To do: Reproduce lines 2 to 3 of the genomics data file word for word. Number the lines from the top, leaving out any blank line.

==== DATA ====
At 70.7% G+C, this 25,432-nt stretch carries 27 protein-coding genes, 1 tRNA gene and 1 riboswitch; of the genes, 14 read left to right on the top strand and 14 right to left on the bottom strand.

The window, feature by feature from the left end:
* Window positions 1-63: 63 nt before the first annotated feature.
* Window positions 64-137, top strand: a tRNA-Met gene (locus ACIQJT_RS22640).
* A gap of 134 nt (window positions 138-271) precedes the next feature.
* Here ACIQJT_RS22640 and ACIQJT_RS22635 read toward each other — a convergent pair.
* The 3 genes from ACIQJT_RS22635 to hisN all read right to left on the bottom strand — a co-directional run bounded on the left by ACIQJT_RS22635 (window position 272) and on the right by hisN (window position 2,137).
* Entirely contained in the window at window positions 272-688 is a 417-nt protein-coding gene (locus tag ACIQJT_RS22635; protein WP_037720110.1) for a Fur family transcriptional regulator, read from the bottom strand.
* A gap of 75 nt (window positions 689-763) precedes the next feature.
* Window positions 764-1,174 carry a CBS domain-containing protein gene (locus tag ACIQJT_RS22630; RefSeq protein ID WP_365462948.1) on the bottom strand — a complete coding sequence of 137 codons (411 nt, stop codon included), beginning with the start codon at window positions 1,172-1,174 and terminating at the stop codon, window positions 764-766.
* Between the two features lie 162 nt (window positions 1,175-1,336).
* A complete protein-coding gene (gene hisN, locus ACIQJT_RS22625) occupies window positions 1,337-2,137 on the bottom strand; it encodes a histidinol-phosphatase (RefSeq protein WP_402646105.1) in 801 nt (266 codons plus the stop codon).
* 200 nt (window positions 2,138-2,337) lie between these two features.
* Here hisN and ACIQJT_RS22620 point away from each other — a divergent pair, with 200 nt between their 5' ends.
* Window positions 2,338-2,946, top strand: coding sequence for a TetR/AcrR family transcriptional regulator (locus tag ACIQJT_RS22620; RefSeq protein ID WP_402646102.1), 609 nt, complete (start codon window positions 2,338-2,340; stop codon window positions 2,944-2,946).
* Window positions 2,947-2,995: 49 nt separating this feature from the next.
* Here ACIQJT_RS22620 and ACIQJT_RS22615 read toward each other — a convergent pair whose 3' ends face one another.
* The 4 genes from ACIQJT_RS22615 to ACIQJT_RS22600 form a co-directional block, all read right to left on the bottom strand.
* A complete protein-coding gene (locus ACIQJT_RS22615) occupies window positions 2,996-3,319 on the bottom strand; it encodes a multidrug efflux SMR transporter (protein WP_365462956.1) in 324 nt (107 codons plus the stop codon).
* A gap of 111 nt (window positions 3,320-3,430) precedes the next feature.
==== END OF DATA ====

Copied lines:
The window, feature by feature from the left end:
* Window positions 1-63: 63 nt before the first annotated feature.